Reading: The Women’s Patriotic League Cookery Book, 1918

Years ago for a dollar at a yard sale, I bought this well worn copy of The Women’s Patriotic League Cookery Book, published in Brockville (Ontario, Canada) in 1918.

1918 was the final year of the First World War and the cookbook, according to its publishing note, was produced “for the benefit of Red Cross Work.”

During the First World War, Women’s Patriotic Leagues sprung up in cities and towns across the British Empire; in Ontario, there was also a Six Nations Women’s Patriotic League, funded by the Grand River Territory in support of the allied war effort. Women’s Patriotic League activities focused on direct and indirect war efforts ranging from knitting socks for soldiers, fundraising for Red Cross activities, educating housewives about food conservation, supporting families whose loved ones were fighting overseas, and maintaining morale in war-wearied regions.

My cookbook, which sold for $1 in 1918, is filled with “tried and true” recipes standard for the era. But it also has features that make it unique.

First, my copy includes numerous handwritten recipes, most in pencil but a few in black or blue ink. This is a cookbook collector’s dream: to find a handwritten record indicating how the book was used, and when, and by whom. My book has no owner’s name, unfortunately, but the names of many of the women who supplied the recipes written in by hand are included; e.g., “Mrs. garland’s [sic] drop cookies,” “Edie De Wolfe” (“A good Molasses Cake”), “Blanche’s ice box rolls,””Lemon pudding – Stella’s,” “Mrs. C. C. Cooke” (“Xmas Cake”), “Mrs. Jas Davidsons” (“Cake,”) “Aunt Cecha’s [??] Cookies,” “Marie McWilliams” (“Tomato Sandwich Filling”), etc.. Researching these names would almost certainly help indicate how they were connected, likely through a church or other community network in the Brockville or Leeds County region of Ontario.

The handwritten recipes, which list specific oven temperatures suited to the use of an electric range with thermostat (there are also two handwritten “icebox cookie” recipes), also indicate that this book was likely updated by hand for at least two or three decades, even as technological changes may have made some of the 1918 instructions (e.g., “bake in a moderate oven”) seem dated.

Nearly all the handwritten recipes are for desserts or pickles, and as a result it seems hardly surprising that the printed pages with bread, cake and pickle recipes are the ones that appear most used, at least judged by spills and annotations. A few of the printed recipes in other sections have checks beside them, indicating they had been tried and approved, and others have handwritten annotations and substitutions. But for the most part this cookbook reads like a compendium of community events and social gatherings at which fancy cakes–and their recipes–would have been shared.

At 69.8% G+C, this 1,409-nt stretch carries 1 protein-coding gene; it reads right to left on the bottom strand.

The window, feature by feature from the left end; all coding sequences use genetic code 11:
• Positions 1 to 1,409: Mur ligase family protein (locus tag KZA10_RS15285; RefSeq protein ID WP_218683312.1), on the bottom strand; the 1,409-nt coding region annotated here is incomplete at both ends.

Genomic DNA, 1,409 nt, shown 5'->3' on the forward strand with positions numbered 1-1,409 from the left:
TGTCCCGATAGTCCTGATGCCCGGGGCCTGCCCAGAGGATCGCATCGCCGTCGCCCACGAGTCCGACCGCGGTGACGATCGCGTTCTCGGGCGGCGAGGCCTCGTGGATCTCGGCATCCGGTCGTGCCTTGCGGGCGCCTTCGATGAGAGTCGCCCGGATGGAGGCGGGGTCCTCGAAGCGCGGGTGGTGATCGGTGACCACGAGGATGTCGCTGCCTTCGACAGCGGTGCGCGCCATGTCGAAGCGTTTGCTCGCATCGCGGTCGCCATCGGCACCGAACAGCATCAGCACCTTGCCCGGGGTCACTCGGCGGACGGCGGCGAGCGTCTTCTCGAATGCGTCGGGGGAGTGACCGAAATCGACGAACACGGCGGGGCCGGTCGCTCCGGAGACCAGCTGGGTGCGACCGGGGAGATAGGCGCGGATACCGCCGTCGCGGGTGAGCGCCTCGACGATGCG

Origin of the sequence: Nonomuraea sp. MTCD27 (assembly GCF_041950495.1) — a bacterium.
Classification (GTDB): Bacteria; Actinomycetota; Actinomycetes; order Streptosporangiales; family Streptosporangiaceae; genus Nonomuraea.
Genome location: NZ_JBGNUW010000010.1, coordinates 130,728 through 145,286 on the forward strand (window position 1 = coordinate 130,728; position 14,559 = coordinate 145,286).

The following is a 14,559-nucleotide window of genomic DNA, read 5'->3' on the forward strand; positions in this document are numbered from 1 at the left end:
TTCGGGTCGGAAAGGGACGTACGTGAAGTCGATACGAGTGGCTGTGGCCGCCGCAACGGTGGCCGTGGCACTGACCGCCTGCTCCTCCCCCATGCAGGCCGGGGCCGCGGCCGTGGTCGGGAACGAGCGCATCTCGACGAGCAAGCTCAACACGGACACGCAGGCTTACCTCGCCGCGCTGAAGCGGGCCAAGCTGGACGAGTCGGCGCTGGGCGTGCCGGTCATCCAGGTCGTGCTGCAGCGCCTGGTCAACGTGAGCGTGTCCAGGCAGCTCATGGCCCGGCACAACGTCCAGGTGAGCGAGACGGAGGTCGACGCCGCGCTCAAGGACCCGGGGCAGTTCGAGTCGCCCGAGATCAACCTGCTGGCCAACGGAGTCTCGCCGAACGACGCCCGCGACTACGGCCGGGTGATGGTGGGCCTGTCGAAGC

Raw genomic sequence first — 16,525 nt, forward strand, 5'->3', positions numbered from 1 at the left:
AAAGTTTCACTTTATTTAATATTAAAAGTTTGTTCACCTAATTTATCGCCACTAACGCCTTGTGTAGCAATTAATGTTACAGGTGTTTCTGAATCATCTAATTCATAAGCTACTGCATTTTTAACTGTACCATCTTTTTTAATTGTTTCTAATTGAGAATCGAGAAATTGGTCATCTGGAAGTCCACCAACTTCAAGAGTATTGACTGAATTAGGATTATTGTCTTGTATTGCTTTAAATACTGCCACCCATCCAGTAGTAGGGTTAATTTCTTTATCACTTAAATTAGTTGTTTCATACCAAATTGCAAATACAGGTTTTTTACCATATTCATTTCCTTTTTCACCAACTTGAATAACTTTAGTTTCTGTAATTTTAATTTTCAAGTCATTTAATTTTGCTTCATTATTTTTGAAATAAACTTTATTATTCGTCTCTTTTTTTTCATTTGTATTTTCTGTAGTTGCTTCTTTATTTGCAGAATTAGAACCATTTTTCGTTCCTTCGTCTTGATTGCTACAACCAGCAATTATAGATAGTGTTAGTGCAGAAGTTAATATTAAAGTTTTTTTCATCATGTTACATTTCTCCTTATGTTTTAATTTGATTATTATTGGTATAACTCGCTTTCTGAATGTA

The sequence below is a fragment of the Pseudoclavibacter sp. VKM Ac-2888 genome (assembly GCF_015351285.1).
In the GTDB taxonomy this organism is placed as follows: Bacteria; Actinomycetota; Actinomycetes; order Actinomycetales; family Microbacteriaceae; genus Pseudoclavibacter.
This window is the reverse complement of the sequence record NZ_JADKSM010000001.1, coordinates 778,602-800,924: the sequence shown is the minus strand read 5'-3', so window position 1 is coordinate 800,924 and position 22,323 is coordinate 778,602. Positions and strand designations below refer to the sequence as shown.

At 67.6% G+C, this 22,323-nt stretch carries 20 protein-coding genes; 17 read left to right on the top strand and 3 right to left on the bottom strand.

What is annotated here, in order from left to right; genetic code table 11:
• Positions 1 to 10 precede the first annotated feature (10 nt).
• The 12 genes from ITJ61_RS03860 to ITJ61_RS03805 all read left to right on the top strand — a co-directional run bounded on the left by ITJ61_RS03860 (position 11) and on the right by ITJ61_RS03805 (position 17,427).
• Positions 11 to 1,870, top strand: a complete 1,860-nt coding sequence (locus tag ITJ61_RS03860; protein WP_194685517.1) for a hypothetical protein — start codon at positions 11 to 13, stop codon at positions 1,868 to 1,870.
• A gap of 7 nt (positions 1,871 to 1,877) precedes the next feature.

A second feature of this cookbook that stands out is the section of War recipes, mainly involving substitutions for white flour and refined sugar. The section is prefaced by the following rhyme–

“If you would be healthy, wealthy and wise,
Eat less meat, waste less wheat,
Cut down on sugar and pies.”

–intended, presumably, to bring food conservation beyond the immediate imperatives of supporting the war effort and into the broader domain of frugality and physical health.

There is a lengthy introductory text in the War Recipes section summarizing some important procedural differences between bread made with white flour and baked items made with whole wheat, rye, oat, barley and rice flour or meal, or with potato (mashed or in starch form). It is an intriguing read a century later, at a time when alternative flours are appreciated for their nutrient advantages and lower glycemic index numbers. Indeed, the 1918 recipe for Sweet Potato Muffins (flour, baking powder, salt, mashed sweet potatoes, milk, water, egg) reads like a pared-down version of this contemporary recipe produced by the Canadian Living Test Kitchen in 2009!

The War Recipes section also includes a recipe for Canadian War Cake, which appears to be a simplified fruit cake:

Canadian War Cake

One cup brown sugar, 1 cup water, 1 1/2 cups seeded raisins, 2 tablespoonfuls lard, 1 teaspoonful cinnamon, 1/2 teaspoonful cloves, 1/2 teaspoonful salt.

Boil together for five minutes and cool. When cold stir in 1 teaspoonful soda dissolved in a little warm water. Add two cups flour sifted with 1/2 teaspoonful baking powder.

Baking instructions are not indicated, but I am guessing this is a cake that would be baked in a “moderate oven” for 25 minutes, in keeping with the other recipes.

In all the years I’ve owned this cookbook, I have never yet baked from it. But a surprising number of the recipes seem strikingly current, and when there is time during the summer, I plan to test out a few, such as this one:

Fried Egg Plant

Cut a nice egg plant in thin slices, lay in salt water two or three hours, then steam until tender. Make a better of 2 eggs, 1 teacupful sour cream, 1 teaspoonful salt, 1/2 teaspoonful soda and flour to thicken. Dip the slices of egg plant into the batter, fry till a light brown in boiling lard. Serve hot.

I might even, I suppose, give Canadian War Cake a chance.

The Women’s patriotic League Cookery Book is reportedly a hard-to-find book in print, but for those interested, the complete text is available online here, thanks to Archive dot org and the Thomas Fisher Rare Book Library at the University of Toronto.

[Text and images not to be reused without permission and attribution.]

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